Tooele Transcript Bulletin – News in Tooele, Utah

February 6, 2014
Love will make us do some stupid things

Although Valentine’s Day is supposed to be a happy time, not all love stories have happy endings.

You see, for me, if dating was a Pokemon, then it would be Eevee.

I remember playing the popular Gameboy adventure “Pokemon” as a seventh and eighth grader. In the game, you get a Pokemon about half way through the adventure called Eevee. And this particular Pokemon could evolve into three different Super Pokemon.

Your choices were the electric Pokemon Jolteon, the water Pokemon Vaporeon, or the fire Pokemon Flareon. Each had its own special powers and weaknesses. But you only got one Eevee, which meant you only got one of the three Super Pokemon.

So it goes with dating. Every person has certain strengths and weaknesses, and then it’s important to remember that you have them, too. I once heard a quote by Dr. Seuss: “I am weird, you are weird. Everyone in this world is weird. One day two people come together in mutual weirdness and fall in love.”

So I guess that’s the key with dating: Find someone whose weirdness matches your own weirdness. In that journey of finding that special weird someone, there’s a lot of fun, but there’s also a lot of heartbreak. Sometimes you’re the one who hurts someone else, and other times you’re the one who suffers the wrath of Kali and has your heart ripped out like in “Indiana Jones and the Temple of Doom.”

Between March and May of last year, I dated “The One That Got Away.” Oh my goodness, she was amazing. She was intellectual. She was cultured. We had enough similar interests to have a comfort level, but we were also different enough to keep things interesting. Every couple also has that one weird thing they both like, and for us, it was the movie “Down Periscope.”

Man oh man, she was hot. She was totally out of my league, but I didn’t care. She was also an amazing kisser. Fireworks exploded in the sky every time I kissed her — at least they did for me.

As it goes, I got way too attached, way too fast. I was in love, but she wasn’t.

So one day, after about two months of dating, she decided that she was done. We had a conversation the week before, and I told her I wanted to get married. She told me that she didn’t see herself ever getting married. So she dumped me, not wanting to waste time on a relationship she pictured would end only in disaster.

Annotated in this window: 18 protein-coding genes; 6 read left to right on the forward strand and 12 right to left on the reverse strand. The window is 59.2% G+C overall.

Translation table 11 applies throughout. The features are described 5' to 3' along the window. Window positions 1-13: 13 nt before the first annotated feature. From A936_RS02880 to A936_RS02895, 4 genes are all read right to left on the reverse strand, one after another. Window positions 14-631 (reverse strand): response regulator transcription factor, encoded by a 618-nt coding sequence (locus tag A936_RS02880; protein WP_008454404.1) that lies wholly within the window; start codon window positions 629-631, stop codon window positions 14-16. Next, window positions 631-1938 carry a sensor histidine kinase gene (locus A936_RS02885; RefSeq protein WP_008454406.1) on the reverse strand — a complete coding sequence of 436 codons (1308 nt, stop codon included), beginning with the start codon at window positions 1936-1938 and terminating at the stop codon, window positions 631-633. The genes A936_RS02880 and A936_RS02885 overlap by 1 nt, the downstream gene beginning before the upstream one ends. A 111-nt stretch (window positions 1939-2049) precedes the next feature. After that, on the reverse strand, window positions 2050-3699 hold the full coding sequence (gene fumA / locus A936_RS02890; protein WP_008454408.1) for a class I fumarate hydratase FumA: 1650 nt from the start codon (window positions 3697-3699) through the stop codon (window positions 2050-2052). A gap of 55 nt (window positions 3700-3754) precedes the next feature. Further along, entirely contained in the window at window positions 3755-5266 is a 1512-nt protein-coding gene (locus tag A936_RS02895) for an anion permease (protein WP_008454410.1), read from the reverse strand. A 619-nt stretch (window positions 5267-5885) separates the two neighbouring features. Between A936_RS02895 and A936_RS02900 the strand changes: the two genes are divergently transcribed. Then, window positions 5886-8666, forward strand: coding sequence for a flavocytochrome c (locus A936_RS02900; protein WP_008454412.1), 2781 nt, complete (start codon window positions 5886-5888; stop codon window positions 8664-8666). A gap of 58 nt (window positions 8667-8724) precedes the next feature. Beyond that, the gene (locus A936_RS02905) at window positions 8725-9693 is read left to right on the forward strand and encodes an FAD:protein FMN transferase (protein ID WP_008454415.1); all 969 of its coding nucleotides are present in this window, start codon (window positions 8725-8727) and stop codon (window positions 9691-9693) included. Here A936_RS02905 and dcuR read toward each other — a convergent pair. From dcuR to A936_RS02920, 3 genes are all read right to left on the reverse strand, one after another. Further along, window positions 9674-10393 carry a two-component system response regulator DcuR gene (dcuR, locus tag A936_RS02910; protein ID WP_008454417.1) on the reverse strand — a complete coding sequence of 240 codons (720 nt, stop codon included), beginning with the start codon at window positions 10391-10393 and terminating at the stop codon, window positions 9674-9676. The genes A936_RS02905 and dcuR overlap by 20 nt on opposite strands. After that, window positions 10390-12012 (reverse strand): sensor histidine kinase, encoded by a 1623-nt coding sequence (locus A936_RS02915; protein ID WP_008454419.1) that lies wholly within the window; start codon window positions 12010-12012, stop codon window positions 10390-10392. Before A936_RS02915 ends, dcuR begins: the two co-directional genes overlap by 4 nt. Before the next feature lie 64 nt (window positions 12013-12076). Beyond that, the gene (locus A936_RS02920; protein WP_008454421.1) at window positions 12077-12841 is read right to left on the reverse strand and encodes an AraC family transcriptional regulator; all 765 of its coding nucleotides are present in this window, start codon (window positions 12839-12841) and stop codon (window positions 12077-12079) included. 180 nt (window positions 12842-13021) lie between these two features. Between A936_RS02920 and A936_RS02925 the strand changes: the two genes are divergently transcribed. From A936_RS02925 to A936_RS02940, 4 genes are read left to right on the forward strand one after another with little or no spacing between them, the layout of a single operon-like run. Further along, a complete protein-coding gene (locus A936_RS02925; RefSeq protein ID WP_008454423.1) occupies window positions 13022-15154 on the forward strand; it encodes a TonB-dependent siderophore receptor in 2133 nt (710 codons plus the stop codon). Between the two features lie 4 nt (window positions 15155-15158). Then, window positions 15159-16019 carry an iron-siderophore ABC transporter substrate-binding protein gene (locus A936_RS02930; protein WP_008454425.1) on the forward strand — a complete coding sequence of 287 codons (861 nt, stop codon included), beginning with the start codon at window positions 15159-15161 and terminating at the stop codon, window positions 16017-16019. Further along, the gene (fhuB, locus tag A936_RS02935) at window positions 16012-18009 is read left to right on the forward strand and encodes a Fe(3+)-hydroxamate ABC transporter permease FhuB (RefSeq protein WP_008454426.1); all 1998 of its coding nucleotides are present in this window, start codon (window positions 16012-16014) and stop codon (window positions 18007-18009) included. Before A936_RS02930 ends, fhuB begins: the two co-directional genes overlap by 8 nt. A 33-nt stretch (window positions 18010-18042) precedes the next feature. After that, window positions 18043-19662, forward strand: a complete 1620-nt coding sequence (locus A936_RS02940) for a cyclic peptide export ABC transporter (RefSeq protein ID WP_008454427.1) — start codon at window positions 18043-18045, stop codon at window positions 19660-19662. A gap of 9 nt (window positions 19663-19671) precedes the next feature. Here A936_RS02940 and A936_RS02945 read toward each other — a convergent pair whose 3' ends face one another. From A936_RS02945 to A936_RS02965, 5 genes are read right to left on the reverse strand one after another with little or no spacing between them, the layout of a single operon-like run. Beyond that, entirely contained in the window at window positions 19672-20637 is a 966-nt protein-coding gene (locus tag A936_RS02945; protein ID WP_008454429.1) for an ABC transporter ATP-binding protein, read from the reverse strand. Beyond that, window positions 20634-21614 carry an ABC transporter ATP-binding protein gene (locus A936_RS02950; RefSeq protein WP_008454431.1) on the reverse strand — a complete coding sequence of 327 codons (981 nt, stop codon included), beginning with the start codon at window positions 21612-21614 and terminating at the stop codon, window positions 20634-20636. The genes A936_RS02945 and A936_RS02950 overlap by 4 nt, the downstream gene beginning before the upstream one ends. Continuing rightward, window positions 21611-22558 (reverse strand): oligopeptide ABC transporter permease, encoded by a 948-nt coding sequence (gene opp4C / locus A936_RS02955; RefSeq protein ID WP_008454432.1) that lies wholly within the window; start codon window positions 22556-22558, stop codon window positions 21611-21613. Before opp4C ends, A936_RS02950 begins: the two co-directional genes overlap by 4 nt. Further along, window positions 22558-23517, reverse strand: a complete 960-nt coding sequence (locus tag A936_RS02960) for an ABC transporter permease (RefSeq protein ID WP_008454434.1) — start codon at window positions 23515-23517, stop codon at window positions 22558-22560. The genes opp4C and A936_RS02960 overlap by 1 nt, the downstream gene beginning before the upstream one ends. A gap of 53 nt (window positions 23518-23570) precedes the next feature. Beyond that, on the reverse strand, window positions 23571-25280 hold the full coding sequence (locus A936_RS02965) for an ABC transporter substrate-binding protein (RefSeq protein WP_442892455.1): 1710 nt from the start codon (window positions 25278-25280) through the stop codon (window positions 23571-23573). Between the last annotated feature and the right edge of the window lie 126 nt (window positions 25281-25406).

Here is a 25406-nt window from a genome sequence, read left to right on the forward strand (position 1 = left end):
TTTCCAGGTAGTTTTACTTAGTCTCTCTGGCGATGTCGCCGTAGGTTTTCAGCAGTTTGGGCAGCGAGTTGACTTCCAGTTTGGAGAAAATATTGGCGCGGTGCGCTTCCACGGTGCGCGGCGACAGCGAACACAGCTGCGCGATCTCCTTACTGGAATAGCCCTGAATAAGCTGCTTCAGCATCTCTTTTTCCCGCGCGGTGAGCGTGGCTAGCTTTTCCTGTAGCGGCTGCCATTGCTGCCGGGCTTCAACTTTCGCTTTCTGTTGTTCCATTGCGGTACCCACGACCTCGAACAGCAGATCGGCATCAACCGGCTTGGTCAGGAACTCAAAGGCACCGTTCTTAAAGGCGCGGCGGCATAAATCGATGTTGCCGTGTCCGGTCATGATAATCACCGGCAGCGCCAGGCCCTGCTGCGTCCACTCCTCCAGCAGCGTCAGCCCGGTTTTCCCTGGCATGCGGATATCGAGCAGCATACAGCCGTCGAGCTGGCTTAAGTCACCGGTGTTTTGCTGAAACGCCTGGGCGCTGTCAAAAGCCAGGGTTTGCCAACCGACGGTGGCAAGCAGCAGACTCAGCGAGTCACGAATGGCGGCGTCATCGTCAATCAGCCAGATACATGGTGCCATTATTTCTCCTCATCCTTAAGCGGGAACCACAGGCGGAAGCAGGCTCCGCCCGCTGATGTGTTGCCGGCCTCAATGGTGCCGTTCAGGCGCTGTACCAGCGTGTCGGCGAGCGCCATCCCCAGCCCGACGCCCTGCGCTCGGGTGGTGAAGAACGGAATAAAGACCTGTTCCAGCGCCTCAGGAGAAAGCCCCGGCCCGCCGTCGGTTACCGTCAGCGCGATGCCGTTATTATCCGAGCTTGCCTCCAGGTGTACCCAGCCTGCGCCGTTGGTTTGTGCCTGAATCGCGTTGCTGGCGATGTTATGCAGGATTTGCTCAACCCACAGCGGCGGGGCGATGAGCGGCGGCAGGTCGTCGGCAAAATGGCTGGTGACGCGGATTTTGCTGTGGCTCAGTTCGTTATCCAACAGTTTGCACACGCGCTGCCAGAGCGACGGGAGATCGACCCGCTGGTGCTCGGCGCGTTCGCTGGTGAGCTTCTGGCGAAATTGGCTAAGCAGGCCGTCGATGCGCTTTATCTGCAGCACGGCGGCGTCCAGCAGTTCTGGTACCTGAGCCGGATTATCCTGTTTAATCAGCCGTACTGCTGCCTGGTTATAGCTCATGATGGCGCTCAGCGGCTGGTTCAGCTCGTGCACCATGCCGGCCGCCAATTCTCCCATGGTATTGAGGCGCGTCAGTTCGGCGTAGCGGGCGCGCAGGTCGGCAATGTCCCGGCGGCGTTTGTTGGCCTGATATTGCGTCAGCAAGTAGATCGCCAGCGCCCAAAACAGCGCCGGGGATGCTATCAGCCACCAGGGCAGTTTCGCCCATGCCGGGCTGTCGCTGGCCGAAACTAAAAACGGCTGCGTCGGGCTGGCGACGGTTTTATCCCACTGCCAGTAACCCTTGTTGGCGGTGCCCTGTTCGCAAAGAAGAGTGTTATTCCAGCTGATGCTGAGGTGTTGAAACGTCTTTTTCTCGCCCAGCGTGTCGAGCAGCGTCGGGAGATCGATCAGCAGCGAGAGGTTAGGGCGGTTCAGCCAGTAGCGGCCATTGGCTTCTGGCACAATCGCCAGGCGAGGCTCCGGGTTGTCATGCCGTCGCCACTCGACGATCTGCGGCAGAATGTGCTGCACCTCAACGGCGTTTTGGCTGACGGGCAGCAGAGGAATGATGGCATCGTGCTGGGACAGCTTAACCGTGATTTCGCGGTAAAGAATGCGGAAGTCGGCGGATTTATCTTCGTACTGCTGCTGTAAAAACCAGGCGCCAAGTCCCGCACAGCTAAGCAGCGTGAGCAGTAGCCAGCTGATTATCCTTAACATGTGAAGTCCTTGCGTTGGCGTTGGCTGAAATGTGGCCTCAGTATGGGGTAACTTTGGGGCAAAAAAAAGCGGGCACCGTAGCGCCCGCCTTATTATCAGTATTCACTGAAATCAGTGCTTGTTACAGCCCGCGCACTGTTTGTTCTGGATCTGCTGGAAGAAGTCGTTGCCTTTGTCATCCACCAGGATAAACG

For most people, the story would end there. But I’m Richard Glenn Briggs, son of Wayne Briggs, son of Glenn Briggs. And we Briggses are a pesky bunch.

I decided later that day to go over to her home and propose to her. If you’re going to get your heart broken, you might as well get it smashed into a million pieces, right?

So I got there, gave her a piece of my mind, and said something like, “If you don’t want to use dating as a means to an end, then let’s just skip to the end.” I got down on one knee, pulled out a Gordon Hayward wristband that I found in my car, and asked her to marry me.

She was stunned, of course. After a few moments of silence with me kneeling there and praying for a miracle, she finally rejected my proposal.

She was nice about it, and even though it’s something I still haven’t gotten over, I can’t blame her for it. “The One That Got Away” wasn’t in love, and that’s just how dating goes. As Crash Davis once said in the 1988 film “Bull Durham,” “Sometimes you win, sometimes you lose, and sometimes it rains.”

With my story, and with other stories, perceptions from the outside looking in will vary. If you think I was bold and romantic with my spontaneous proposal, you’re right. If you think I was desperate and naive, you’re also right. After all, I’m not the first person to have my heart broken. I certainly won’t be the last.

Love will make us do some really stupid things. It’s amazing the dastardly power our hearts have over our brains.

For you high school kids, I have a bit of advice: When these things happen to you in the future, and they will, remember to keep the peace and end things on good terms. One day you may run into these people, and you should be able to introduce your future spouses to them and civilly announce, “We used to date.”

Richard Briggs

Community News Editor at Tooele Transcript Bulletin
Richard Briggs is community news editor, sports writer and copy editor for the Tooele Transcript-Bulletin. Born in San Diego and raised in St. George, Briggs graduated with a degree in communications from Dixie State College in 2012. While there he worked three years for the college’s newspaper, the Dixie Sun, as a sports writer and sports editor. During his senior year, he was editor in chief. Briggs also is a 2005 graduate from Snow Canyon High School. From 2006 to 2008 he served a mission for The Church of Jesus Christ of latter-day Saints in Kentucky. As community news editor, Briggs writes, edits and manages editorial and photographic content for the Transcript-Bulletin’s inside pages and sections, including Hometown and Bulletin Board.

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